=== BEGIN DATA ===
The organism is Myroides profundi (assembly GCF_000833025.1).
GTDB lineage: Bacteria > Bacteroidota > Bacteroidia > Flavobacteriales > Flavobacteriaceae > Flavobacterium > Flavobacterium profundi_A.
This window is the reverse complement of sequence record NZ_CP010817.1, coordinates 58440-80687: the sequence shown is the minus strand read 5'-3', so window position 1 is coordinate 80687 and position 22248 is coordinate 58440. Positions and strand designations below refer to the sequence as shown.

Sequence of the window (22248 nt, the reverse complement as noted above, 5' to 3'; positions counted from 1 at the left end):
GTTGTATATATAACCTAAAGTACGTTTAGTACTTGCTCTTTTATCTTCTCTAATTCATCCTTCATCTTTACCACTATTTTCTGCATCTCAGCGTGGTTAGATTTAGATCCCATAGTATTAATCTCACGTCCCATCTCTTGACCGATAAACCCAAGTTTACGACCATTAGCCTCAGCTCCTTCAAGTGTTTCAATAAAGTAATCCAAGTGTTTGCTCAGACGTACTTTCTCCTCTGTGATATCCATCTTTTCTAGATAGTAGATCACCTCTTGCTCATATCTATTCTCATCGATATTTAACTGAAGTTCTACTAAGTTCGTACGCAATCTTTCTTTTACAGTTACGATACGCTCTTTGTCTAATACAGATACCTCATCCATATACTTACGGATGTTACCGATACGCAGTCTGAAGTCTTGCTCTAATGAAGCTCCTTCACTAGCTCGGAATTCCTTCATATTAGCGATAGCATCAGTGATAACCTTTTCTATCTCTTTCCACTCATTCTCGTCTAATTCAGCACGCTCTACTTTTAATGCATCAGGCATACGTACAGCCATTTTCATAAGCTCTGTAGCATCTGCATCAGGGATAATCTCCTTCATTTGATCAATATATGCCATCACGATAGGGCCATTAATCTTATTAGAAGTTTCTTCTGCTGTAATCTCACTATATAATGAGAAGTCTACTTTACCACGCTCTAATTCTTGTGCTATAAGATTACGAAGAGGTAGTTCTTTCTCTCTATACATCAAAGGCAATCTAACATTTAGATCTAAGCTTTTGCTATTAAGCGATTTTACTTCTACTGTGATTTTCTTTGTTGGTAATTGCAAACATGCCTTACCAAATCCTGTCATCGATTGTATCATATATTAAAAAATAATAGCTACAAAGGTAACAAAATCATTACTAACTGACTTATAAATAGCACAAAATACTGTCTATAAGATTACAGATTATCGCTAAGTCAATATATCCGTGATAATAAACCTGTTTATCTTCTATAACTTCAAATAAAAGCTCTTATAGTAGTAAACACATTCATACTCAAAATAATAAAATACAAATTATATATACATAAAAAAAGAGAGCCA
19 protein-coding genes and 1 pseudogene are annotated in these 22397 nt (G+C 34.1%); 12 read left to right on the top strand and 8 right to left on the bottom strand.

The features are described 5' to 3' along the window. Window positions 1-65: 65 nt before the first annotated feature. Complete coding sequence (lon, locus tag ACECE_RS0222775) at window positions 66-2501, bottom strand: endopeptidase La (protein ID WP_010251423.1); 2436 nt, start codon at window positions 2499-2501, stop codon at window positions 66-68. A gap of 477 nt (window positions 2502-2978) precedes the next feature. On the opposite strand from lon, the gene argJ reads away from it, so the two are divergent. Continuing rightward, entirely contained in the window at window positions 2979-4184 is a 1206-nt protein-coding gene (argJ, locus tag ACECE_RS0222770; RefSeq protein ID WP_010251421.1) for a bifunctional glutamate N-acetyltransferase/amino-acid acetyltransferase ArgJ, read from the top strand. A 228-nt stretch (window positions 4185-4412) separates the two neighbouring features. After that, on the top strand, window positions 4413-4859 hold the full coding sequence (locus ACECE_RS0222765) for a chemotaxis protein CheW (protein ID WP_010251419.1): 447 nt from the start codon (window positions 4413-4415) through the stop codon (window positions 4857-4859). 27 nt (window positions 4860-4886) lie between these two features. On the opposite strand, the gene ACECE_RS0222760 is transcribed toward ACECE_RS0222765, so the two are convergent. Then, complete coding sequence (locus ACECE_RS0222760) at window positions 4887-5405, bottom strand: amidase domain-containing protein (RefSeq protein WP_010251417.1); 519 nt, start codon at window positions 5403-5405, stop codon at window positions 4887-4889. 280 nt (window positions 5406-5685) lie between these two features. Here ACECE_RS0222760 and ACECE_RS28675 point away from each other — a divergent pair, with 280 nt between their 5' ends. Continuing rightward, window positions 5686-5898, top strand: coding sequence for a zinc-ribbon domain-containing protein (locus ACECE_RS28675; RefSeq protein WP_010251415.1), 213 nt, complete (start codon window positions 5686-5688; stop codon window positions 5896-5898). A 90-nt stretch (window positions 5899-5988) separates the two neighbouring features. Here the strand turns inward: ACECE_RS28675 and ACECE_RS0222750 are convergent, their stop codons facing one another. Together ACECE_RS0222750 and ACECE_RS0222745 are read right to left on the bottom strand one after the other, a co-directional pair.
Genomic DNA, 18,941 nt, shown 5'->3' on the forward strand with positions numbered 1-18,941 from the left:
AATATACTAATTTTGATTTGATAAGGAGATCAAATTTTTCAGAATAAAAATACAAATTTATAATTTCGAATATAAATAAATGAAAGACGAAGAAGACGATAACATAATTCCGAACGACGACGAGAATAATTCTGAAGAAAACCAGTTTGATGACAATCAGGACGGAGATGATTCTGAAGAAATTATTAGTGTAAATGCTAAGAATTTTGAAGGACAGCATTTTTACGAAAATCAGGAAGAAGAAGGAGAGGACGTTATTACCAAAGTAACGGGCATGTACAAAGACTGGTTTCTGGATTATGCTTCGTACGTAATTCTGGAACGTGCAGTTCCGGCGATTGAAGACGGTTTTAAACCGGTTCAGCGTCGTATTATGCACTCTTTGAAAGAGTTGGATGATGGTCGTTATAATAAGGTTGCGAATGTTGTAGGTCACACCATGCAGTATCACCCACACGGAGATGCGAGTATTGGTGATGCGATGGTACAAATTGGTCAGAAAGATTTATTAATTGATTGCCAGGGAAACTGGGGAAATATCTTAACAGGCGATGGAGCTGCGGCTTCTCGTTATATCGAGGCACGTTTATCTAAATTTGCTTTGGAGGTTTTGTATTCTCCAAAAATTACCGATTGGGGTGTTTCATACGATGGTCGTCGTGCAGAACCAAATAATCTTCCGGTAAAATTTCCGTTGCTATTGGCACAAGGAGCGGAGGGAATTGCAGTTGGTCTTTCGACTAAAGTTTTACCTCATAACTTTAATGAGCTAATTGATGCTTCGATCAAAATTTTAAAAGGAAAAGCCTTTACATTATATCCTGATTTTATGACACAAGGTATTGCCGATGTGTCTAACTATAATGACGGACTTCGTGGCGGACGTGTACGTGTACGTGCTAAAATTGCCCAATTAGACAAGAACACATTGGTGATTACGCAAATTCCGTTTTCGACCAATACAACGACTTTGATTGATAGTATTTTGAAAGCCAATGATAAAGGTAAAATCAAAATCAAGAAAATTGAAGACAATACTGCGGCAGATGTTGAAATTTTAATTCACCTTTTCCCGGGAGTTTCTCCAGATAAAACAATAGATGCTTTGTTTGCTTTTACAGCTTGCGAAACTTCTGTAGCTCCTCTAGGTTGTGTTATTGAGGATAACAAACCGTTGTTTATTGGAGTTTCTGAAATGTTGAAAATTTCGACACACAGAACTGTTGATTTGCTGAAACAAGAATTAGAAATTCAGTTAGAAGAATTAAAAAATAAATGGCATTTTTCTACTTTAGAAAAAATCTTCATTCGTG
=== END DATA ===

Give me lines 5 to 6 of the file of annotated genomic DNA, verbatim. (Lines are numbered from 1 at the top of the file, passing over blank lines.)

GTTGTATATATAACCTAAAGTACGTTTAGTACTTGCTCTTTTATCTTCTCTAATTCATCCTTCATCTTTACCACTATTTTCTGCATCTCAGCGTGGTTAGATTTAGATCCCATAGTATTAATCTCACGTCCCATCTCTTGACCGATAAACCCAAGTTTACGACCATTAGCCTCAGCTCCTTCAAGTGTTTCAATAAAGTAATCCAAGTGTTTGCTCAGACGTACTTTCTCCTCTGTGATATCCATCTTTTCTAGATAGTAGATCACCTCTTGCTCATATCTATTCTCATCGATATTTAACTGAAGTTCTACTAAGTTCGTACGCAATCTTTCTTTTACAGTTACGATACGCTCTTTGTCTAATACAGATACCTCATCCATATACTTACGGATGTTACCGATACGCAGTCTGAAGTCTTGCTCTAATGAAGCTCCTTCACTAGCTCGGAATTCCTTCATATTAGCGATAGCATCAGTGATAACCTTTTCTATCTCTTTCCACTCATTCTCGTCTAATTCAGCACGCTCTACTTTTAATGCATCAGGCATACGTACAGCCATTTTCATAAGCTCTGTAGCATCTGCATCAGGGATAATCTCCTTCATTTGATCAATATATGCCATCACGATAGGGCCATTAATCTTATTAGAAGTTTCTTCTGCTGTAATCTCACTATATAATGAGAAGTCTACTTTACCACGCTCTAATTCTTGTGCTATAAGATTACGAAGAGGTAGTTCTTTCTCTCTATACATCAAAGGCAATCTAACATTTAGATCTAAGCTTTTGCTATTAAGCGATTTTACTTCTACTGTGATTTTCTTTGTTGGTAATTGCAAACATGCCTTACCAAATCCTGTCATCGATTGTATCATATATTAAAAAATAATAGCTACAAAGGTAACAAAATCATTACTAACTGACTTATAAATAGCACAAAATACTGTCTATAAGATTACAGATTATCGCTAAGTCAATATATCCGTGATAATAAACCTGTTTATCTTCTATAACTTCAAATAAAAGCTCTTATAGTAGTAAACACATTCATACTCAAAATAATAAAATACAAATTATATATACATAAAAAAAGAGAGCCA
19 protein-coding genes and 1 pseudogene are annotated in these 22397 nt (G+C 34.1%); 12 read left to right on the top strand and 8 right to left on the bottom strand.